We have a plan to create positive impact. Beginning with the ones we can inspire. The young ones. And all the others who still have hope.
We believe that people can make a difference, and give them the tools they need to make it happen.
Pando is a non-profit producer of educational programs for civic engagement with the end goal of building a more sustainable California Southland.
Because the challenges of sustainability are highly complex, we offer curricular frameworks and resources that intertwine knowledge, social entrepreneurship, and intellectual development. Because the challenges are pressing, we focus our programs on delivering real-world results. Because the challenges can be nearly overwhelming, our programs are hopeful and driven by can-do spirit.
We define our approach as the Pando process.
The knowledge we offer focuses on sustainability content related to the OurCounty LA sustainability plan, the most ambitious regional sustainability plan in the country. Our educational framework is project-centered. As such, it is transdisciplinary.
Curricular resources are of two kinds: sustainability- and project-related. The sustainability content we offer extends from a manual on Southern California regional sustainability plans to guest lecture opportunities with sustainability professionals.
Our project-related resources include project development coaching; a professional brainstorming workshop; project narrative development and presentation coaching; mentoring and advisory opportunities, and direct R&D financial support.
Pando programs are unique for moving projects that have been developed in the classroom into the real world for implementation.
We use an “action lab” model in which big challenges are identified, bold objectives set, and ingenious innovations hammered out before being given a test-drive.
Typically, action labs are applied to broad social challenges, such as economic development or criminal justice. We are applying the model to the challenge of regional resiliency, with goals defined by regional public agencies.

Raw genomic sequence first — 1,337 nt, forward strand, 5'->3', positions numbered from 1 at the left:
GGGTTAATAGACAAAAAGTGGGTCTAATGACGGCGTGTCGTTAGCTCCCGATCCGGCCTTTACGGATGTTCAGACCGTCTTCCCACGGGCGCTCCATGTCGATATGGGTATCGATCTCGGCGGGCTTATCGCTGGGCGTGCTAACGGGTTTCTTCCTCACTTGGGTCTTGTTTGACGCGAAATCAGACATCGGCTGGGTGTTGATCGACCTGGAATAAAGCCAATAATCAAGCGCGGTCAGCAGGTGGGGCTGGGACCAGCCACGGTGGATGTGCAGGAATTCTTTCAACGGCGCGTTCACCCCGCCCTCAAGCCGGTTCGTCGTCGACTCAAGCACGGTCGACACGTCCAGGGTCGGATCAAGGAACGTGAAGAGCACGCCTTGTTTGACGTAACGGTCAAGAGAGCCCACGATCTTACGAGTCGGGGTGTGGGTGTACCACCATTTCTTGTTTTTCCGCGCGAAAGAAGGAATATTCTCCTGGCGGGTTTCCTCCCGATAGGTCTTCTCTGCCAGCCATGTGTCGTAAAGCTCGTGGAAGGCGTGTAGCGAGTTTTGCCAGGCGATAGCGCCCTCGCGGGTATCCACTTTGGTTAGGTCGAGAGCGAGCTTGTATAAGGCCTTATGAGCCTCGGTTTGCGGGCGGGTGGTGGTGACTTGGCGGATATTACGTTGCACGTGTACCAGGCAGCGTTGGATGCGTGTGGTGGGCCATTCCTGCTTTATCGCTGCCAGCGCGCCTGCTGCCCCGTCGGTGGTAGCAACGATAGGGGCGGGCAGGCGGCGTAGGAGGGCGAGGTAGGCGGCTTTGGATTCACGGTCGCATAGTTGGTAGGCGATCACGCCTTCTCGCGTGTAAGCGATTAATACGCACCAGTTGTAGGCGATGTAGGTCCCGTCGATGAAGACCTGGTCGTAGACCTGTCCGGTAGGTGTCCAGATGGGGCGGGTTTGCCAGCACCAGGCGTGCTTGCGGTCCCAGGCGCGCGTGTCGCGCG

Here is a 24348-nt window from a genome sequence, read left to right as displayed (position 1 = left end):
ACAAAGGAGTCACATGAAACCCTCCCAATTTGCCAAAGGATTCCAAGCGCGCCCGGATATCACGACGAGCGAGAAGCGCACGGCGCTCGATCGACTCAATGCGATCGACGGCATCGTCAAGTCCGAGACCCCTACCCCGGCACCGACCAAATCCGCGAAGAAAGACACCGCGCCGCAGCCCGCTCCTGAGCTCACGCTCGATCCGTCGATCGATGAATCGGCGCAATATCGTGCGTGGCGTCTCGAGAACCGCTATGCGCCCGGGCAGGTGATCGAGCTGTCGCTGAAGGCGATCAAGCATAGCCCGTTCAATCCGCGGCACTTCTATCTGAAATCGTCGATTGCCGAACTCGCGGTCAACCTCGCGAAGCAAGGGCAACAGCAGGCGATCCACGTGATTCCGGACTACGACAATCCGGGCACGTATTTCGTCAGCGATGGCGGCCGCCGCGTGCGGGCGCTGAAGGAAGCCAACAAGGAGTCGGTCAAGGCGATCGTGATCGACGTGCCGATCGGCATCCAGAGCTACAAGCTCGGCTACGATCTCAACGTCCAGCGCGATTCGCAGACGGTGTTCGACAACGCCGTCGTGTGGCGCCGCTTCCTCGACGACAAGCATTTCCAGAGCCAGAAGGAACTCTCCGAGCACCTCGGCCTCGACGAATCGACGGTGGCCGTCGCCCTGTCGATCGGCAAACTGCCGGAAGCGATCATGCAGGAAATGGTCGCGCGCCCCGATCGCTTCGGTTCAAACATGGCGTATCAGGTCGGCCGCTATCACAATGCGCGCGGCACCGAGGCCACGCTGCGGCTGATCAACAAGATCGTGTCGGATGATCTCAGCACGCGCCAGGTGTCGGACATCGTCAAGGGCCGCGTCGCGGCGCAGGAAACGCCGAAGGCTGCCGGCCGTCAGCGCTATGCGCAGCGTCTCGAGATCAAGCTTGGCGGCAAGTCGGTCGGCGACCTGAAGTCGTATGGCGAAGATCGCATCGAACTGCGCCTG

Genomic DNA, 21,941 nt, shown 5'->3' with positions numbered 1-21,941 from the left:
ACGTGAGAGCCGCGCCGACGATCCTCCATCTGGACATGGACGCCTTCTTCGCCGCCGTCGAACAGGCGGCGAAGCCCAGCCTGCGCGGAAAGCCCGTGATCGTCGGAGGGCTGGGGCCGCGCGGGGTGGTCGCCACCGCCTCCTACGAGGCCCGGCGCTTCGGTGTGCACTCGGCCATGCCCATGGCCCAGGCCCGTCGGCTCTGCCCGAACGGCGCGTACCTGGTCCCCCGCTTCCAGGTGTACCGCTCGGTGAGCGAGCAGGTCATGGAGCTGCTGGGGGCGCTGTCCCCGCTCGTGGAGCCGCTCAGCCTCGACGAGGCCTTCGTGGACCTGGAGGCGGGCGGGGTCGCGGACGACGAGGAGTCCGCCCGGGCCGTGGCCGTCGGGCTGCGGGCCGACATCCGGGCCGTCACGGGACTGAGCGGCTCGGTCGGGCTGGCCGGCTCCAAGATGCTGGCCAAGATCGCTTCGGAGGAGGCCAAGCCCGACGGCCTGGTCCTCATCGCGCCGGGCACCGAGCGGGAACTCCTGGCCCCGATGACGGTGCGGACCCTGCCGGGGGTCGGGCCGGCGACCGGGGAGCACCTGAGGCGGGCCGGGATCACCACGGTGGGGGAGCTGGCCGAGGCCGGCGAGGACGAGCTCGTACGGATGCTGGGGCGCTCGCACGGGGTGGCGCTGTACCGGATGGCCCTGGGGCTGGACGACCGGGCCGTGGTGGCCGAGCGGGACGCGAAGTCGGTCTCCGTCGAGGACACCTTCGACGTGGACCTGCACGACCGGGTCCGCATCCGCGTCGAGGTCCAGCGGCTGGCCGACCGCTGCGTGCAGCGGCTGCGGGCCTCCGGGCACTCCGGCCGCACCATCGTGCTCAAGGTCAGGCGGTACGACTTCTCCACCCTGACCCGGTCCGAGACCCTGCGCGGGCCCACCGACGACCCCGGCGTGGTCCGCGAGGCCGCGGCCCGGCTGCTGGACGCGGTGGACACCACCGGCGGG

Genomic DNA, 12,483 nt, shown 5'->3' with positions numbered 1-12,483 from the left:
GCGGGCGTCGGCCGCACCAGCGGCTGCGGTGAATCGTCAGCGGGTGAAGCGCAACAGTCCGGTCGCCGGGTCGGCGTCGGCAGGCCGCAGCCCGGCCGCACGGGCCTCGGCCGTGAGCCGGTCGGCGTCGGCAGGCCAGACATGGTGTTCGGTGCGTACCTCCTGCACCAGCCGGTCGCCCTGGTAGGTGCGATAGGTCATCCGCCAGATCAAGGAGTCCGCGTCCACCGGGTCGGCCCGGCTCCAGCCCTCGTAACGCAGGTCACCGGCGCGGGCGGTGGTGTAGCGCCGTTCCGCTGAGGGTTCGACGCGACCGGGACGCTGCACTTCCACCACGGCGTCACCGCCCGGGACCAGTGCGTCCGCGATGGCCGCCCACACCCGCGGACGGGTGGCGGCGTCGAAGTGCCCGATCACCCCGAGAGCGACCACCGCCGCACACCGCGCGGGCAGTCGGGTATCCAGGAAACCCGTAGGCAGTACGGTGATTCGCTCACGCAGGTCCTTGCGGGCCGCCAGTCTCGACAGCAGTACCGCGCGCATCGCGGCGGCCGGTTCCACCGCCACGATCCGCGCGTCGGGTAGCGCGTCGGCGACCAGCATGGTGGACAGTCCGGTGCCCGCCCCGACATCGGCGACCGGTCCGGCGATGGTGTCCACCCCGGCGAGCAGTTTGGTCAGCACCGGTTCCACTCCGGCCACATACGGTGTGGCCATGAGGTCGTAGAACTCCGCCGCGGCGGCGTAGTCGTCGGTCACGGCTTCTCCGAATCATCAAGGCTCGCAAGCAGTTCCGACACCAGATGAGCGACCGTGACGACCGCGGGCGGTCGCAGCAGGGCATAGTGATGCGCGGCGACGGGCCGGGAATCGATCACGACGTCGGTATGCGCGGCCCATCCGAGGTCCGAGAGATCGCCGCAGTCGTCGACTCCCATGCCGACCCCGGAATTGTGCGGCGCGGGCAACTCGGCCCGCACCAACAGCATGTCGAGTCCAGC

Intellectual development is how we reference the relationship of sustainability goals and objectives to the big ideas of civilization.
Writing in a different but applicable context, the University of North Carolina Chapel Hill business school professor Molly Worthen comments, “it is hard to teach narrow, applied skills and also encourage students to wrestle with giant, ambiguous questions about ultimate values and hierarchies of power.” But this is what we aim to do.
Through salon events, blog posts, and retreats, we help ground assumptions that lie at the root of sustainability, and question fundamental premises. We include intergenerational sharing.
The Pando calendar begins in the fall with higher ed and K-12 programs that support project-centered courses, studios and labs focused on implementing LA County’s sustainability plan.
In the spring of the year, we help implement the most promising projects conceived over the fall term. Activities include a major event for project showcasing and networking that brings together public agencies, businesses and NGOs, funders and education partners. (See Pando Days Finale.)
We devote the summer to program development. At summer’s end, we host an annual roadtrip to Pando (public health conditions allowing) that brings the Pando community together at the site of the one-tree forest and our namesake in south-central Utah for assessment, planning, and reflection.
See our program list for examples of how the Pando process is creating positive change.
Pando process in action
Pando Days launched with a single aim: implement LA County goals for regional resilience. In response, we pulled together the County’s leading creative and intellectual talent, launched both public and targeted brainstorming, provided project development and narrative coaching, and catalyzed 10 college and university teams to develop their ideas in the first year with dedicated courses, studios or labs. We supported them with specialist advice and micro funding. The program delivered transdisciplinary, project-centered learning along with actionable community-based projects. At the end of our first year, 4 Pando Days projects received early-stage support from outside funders, including Google and the Mellon Foundation. By the end of 2022, some three dozen Pando Days projects have been developed across the Southland, involving 20 higher ed institutions, some 30 professors, and 400 students.